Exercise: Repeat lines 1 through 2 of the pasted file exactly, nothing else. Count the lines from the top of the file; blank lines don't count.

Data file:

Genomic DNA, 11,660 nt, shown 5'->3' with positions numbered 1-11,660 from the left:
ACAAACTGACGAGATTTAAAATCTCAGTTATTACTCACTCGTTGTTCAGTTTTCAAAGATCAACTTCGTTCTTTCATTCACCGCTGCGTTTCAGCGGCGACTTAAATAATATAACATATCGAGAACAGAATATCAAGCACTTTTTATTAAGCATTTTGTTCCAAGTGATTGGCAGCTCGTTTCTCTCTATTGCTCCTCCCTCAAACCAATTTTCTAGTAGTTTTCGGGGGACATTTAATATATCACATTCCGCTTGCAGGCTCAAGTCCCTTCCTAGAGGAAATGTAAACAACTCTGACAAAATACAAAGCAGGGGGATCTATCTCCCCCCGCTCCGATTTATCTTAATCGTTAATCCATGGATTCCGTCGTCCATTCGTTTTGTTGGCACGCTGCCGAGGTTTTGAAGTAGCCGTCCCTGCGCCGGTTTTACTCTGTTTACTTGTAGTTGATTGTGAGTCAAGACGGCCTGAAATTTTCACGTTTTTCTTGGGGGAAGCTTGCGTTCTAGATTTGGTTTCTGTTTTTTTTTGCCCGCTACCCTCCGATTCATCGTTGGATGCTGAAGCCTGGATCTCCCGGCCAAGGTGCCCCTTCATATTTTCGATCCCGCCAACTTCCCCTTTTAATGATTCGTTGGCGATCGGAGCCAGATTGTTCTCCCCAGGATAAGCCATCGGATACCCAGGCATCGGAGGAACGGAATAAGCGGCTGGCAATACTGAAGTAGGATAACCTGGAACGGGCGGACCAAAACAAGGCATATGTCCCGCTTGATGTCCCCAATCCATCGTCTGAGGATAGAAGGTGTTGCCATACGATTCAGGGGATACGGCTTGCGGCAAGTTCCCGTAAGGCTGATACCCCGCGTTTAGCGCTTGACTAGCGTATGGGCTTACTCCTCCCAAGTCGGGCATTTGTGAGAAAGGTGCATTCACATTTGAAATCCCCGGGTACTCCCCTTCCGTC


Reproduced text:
Genomic DNA, 11,660 nt, shown 5'->3' with positions numbered 1-11,660 from the left:
ACAAACTGACGAGATTTAAAATCTCAGTTATTACTCACTCGTTGTTCAGTTTTCAAAGATCAACTTCGTTCTTTCATTCACCGCTGCGTTTCAGCGGCGACTTAAATAATATAACATATCGAGAACAGAATATCAAGCACTTTTTATTAAGCATTTTGTTCCAAGTGATTGGCAGCTCGTTTCTCTCTATTGCTCCTCCCTCAAACCAATTTTCTAGTAGTTTTCGGGGGACATTTAATATATCACATTCCGCTTGCAGGCTCAAGTCCCTTCCTAGAGGAAATGTAAACAACTCTGACAAAATACAAAGCAGGGGGATCTATCTCCCCCCGCTCCGATTTATCTTAATCGTTAATCCATGGATTCCGTCGTCCATTCGTTTTGTTGGCACGCTGCCGAGGTTTTGAAGTAGCCGTCCCTGCGCCGGTTTTACTCTGTTTACTTGTAGTTGATTGTGAGTCAAGACGGCCTGAAATTTTCACGTTTTTCTTGGGGGAAGCTTGCGTTCTAGATTTGGTTTCTGTTTTTTTTTGCCCGCTACCCTCCGATTCATCGTTGGATGCTGAAGCCTGGATCTCCCGGCCAAGGTGCCCCTTCATATTTTCGATCCCGCCAACTTCCCCTTTTAATGATTCGTTGGCGATCGGAGCCAGATTGTTCTCCCCAGGATAAGCCATCGGATACCCAGGCATCGGAGGAACGGAATAAGCGGCTGGCAATACTGAAGTAGGATAACCTGGAACGGGCGGACCAAAACAAGGCATATGTCCCGCTTGATGTCCCCAATCCATCGTCTGAGGATAGAAGGTGTTGCCATACGATTCAGGGGATACGGCTTGCGGCAAGTTCCCGTAAGGCTGATACCCCGCGTTTAGCGCTTGACTAGCGTATGGGCTTACTCCTCCCAAGTCGGGCATTTGTGAGAAAGGTGCATTCACATTTGAAATCCCCGGGTACTCCCCTTCCGTC